After a few volatile weeks, equity markets stabilised this week on the back of Chinese authorities cutting stamp duties on stock trades in half. The VIX volatility index was back at the lowest levels since early August. US job openings took a sharp decline in July and the jobs plentiful index declined indicating more people have a hard time finding a job. Consumer sentiment also took a turn for the worse, which all weighed on the dollar and took US yields lower.
European yields moved lower as well, fuelled by some small promising signs that core inflation is moving lower in the euro area. ECB pricing went a couple of basis points lower as this could be the first signs that the decline in activity we have seen so far in Q3 is feeding through to companies’ price setting. Headline inflation was unchanged at 5.3%, though, which remains a big headwind to consumers.
July German retail sales confirmed service sector weakness with a 0.8% MoM decline, much worse than expected. Germans are being compensated for lost purchasing power, though, and wages increased at a record annual pace of 6.6% in Q2, giving a much-needed boost to consumers’ spending power but also fuelling inflation concerns. The unemployment rate in the euro area did not budge in July and remained at 6.4%, a record low. Strong data for the labour market in Q3 is not much of a surprise, though. Labour markets should be the last to react to the slowdown in activity.
In Japan, the labour market surprisingly loosened somewhat in July with an increase in the unemployment rate to 2.7% from 2.5% in June. This looks like a bump on the road and does not change the fact that the Japanese labour market remains tight. Even so, it will probably only trigger an even more cautious Bank of Japan (BoJ) at the policy meeting later this month.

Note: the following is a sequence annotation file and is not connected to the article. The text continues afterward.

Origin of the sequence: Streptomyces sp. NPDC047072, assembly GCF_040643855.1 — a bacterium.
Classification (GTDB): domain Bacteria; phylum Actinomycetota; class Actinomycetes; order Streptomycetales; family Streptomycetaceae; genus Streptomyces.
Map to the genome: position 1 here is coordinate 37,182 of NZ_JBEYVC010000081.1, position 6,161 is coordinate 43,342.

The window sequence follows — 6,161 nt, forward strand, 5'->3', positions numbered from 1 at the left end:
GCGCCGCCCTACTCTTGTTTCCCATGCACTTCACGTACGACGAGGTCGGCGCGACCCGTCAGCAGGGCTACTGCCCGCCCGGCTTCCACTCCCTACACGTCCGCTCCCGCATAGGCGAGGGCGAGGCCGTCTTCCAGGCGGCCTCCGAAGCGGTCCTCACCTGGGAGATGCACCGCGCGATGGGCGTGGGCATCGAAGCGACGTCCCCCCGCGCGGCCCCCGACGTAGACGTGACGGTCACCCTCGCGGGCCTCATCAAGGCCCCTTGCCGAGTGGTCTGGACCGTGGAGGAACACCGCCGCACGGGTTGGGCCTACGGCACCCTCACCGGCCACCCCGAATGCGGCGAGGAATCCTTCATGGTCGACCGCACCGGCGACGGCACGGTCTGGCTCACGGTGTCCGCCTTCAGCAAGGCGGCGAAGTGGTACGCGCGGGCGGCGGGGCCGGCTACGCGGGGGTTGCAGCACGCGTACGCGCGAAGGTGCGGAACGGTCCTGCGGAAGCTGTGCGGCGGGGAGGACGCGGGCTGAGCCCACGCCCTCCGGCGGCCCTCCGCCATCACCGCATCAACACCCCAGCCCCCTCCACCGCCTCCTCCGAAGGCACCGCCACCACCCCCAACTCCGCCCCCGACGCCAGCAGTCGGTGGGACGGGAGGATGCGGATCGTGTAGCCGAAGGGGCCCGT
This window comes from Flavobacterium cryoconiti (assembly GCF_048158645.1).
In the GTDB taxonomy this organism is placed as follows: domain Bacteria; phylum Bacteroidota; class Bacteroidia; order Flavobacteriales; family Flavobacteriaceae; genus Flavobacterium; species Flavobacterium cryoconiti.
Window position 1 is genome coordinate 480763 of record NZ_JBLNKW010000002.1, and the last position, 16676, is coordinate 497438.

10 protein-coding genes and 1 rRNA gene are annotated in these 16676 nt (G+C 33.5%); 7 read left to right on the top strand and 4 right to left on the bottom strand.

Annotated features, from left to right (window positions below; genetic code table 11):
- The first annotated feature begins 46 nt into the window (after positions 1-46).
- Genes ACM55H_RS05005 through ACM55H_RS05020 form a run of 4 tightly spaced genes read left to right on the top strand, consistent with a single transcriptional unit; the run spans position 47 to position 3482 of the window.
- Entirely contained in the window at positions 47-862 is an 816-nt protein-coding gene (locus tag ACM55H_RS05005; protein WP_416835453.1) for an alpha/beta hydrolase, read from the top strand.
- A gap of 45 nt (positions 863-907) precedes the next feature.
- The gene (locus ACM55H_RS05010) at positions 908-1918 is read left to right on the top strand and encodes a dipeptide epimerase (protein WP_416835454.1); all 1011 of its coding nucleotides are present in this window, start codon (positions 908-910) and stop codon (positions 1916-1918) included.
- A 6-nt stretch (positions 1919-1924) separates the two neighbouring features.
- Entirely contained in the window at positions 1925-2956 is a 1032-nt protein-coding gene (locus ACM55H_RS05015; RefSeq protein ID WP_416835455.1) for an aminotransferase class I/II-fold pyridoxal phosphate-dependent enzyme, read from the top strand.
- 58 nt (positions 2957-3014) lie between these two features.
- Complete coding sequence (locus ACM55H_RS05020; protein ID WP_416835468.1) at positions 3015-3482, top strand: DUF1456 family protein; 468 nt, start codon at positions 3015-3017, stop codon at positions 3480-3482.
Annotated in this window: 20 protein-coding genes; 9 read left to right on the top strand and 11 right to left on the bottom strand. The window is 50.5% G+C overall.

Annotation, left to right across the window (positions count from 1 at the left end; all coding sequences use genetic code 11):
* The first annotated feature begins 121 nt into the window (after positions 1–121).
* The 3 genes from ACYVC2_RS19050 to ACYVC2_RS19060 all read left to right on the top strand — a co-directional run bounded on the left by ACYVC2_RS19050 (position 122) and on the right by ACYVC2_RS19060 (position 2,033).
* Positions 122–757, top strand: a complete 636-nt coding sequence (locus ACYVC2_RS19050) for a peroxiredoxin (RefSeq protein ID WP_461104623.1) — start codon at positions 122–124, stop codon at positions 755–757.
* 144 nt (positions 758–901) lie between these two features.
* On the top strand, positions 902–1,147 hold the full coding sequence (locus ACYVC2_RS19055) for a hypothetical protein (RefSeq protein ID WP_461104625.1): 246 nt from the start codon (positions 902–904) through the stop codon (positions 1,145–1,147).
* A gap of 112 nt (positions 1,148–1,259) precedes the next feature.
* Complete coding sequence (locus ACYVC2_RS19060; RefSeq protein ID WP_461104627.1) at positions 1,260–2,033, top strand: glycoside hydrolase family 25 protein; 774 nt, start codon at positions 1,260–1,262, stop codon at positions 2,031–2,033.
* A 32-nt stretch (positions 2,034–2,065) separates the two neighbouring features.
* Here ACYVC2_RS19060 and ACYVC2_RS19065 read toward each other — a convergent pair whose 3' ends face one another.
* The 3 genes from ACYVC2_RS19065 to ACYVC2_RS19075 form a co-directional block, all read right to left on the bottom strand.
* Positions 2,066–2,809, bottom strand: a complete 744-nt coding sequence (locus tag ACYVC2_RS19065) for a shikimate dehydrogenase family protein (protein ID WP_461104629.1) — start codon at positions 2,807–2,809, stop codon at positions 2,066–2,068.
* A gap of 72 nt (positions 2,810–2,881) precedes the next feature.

Elsewhere in Asia, Chinese data is watched closely by financial markets these days considering the recent weakness in the economy. Overall, both private and national PMIs were better than expected indicating the economy has not fallen completely out of the bed. Authorities came with a range of stimulating measures to the economy this week with a reduction of the required down payment for home-buyers as particularly important given the increasing risk stemming from the housing market.
Next week brings more important data from the euro area ahead of the ECB meeting with compensation per employee for Q2. We already saw negotiated wage growth spike, but the data next week is ECB’s preferred measure of labour costs.
In China the most important event will be whether the developer Country Garden defaults. This might cause renewed stress in Chinese markets. We also get trade balance figures where weak exports have caught attention lately. In Japan, we will look out for July wage growth, which is important information ahead of the next BoJ meeting. In the US, we will look out for ISM services. Leading data indicates they will be on the weak side.
In Danske Bank we publish our Nordic Outlook on Tuesday with an update of our views on the Nordics and the global economy.